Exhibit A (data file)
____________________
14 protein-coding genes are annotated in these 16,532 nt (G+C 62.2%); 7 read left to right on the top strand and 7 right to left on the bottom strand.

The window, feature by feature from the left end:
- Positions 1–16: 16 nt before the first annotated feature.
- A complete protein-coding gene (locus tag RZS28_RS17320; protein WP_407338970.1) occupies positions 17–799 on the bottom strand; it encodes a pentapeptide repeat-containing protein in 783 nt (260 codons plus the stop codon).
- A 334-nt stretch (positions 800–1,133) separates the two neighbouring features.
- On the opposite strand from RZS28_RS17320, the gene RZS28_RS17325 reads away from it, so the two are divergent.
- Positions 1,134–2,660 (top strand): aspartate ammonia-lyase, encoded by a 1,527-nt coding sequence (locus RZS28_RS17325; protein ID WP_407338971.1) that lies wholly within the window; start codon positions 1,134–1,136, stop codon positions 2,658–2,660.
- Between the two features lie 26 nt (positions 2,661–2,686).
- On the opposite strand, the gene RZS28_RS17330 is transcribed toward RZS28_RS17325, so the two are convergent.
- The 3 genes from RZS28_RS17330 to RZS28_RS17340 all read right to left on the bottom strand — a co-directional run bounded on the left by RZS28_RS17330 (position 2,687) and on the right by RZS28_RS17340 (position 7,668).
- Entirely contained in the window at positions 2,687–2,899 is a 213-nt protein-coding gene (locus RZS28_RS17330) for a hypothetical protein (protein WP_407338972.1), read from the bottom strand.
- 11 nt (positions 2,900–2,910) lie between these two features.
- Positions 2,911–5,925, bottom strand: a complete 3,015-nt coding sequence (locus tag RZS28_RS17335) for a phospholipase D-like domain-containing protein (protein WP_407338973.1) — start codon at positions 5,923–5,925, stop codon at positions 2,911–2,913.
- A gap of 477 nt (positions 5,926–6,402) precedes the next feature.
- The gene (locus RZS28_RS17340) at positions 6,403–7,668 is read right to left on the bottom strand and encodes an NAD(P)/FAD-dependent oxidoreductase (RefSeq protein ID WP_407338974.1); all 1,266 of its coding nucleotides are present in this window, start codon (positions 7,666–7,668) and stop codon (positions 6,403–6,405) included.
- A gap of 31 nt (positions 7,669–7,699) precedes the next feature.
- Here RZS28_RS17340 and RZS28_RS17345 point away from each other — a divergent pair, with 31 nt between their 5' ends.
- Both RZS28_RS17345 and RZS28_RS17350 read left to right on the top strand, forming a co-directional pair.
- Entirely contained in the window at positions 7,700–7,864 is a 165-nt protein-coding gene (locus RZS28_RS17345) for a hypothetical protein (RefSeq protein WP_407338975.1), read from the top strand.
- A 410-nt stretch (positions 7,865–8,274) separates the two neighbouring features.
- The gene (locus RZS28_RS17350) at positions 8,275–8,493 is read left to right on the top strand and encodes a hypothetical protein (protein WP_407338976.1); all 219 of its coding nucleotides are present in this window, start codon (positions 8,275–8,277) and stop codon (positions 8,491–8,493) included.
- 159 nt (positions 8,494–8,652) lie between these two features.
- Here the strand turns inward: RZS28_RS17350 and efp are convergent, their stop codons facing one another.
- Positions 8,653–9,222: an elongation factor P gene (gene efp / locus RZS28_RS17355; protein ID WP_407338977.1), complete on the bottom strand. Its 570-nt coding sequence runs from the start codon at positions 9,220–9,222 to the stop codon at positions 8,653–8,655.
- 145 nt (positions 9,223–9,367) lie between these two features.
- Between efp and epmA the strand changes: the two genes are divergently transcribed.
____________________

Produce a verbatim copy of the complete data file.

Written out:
14 protein-coding genes are annotated in these 16,532 nt (G+C 62.2%); 7 read left to right on the top strand and 7 right to left on the bottom strand.

The window, feature by feature from the left end:
- Positions 1–16: 16 nt before the first annotated feature.
- A complete protein-coding gene (locus tag RZS28_RS17320; protein WP_407338970.1) occupies positions 17–799 on the bottom strand; it encodes a pentapeptide repeat-containing protein in 783 nt (260 codons plus the stop codon).
- A 334-nt stretch (positions 800–1,133) separates the two neighbouring features.
- On the opposite strand from RZS28_RS17320, the gene RZS28_RS17325 reads away from it, so the two are divergent.
- Positions 1,134–2,660 (top strand): aspartate ammonia-lyase, encoded by a 1,527-nt coding sequence (locus RZS28_RS17325; protein ID WP_407338971.1) that lies wholly within the window; start codon positions 1,134–1,136, stop codon positions 2,658–2,660.
- Between the two features lie 26 nt (positions 2,661–2,686).
- On the opposite strand, the gene RZS28_RS17330 is transcribed toward RZS28_RS17325, so the two are convergent.
- The 3 genes from RZS28_RS17330 to RZS28_RS17340 all read right to left on the bottom strand — a co-directional run bounded on the left by RZS28_RS17330 (position 2,687) and on the right by RZS28_RS17340 (position 7,668).
- Entirely contained in the window at positions 2,687–2,899 is a 213-nt protein-coding gene (locus RZS28_RS17330) for a hypothetical protein (protein WP_407338972.1), read from the bottom strand.
- 11 nt (positions 2,900–2,910) lie between these two features.
- Positions 2,911–5,925, bottom strand: a complete 3,015-nt coding sequence (locus tag RZS28_RS17335) for a phospholipase D-like domain-containing protein (protein WP_407338973.1) — start codon at positions 5,923–5,925, stop codon at positions 2,911–2,913.
- A gap of 477 nt (positions 5,926–6,402) precedes the next feature.
- The gene (locus RZS28_RS17340) at positions 6,403–7,668 is read right to left on the bottom strand and encodes an NAD(P)/FAD-dependent oxidoreductase (RefSeq protein ID WP_407338974.1); all 1,266 of its coding nucleotides are present in this window, start codon (positions 7,666–7,668) and stop codon (positions 6,403–6,405) included.
- A gap of 31 nt (positions 7,669–7,699) precedes the next feature.
- Here RZS28_RS17340 and RZS28_RS17345 point away from each other — a divergent pair, with 31 nt between their 5' ends.
- Both RZS28_RS17345 and RZS28_RS17350 read left to right on the top strand, forming a co-directional pair.
- Entirely contained in the window at positions 7,700–7,864 is a 165-nt protein-coding gene (locus RZS28_RS17345) for a hypothetical protein (RefSeq protein WP_407338975.1), read from the top strand.
- A 410-nt stretch (positions 7,865–8,274) separates the two neighbouring features.
- The gene (locus RZS28_RS17350) at positions 8,275–8,493 is read left to right on the top strand and encodes a hypothetical protein (protein WP_407338976.1); all 219 of its coding nucleotides are present in this window, start codon (positions 8,275–8,277) and stop codon (positions 8,491–8,493) included.
- 159 nt (positions 8,494–8,652) lie between these two features.
- Here the strand turns inward: RZS28_RS17350 and efp are convergent, their stop codons facing one another.
- Positions 8,653–9,222: an elongation factor P gene (gene efp / locus RZS28_RS17355; protein ID WP_407338977.1), complete on the bottom strand. Its 570-nt coding sequence runs from the start codon at positions 9,220–9,222 to the stop codon at positions 8,653–8,655.
- 145 nt (positions 9,223–9,367) lie between these two features.
- Between efp and epmA the strand changes: the two genes are divergently transcribed.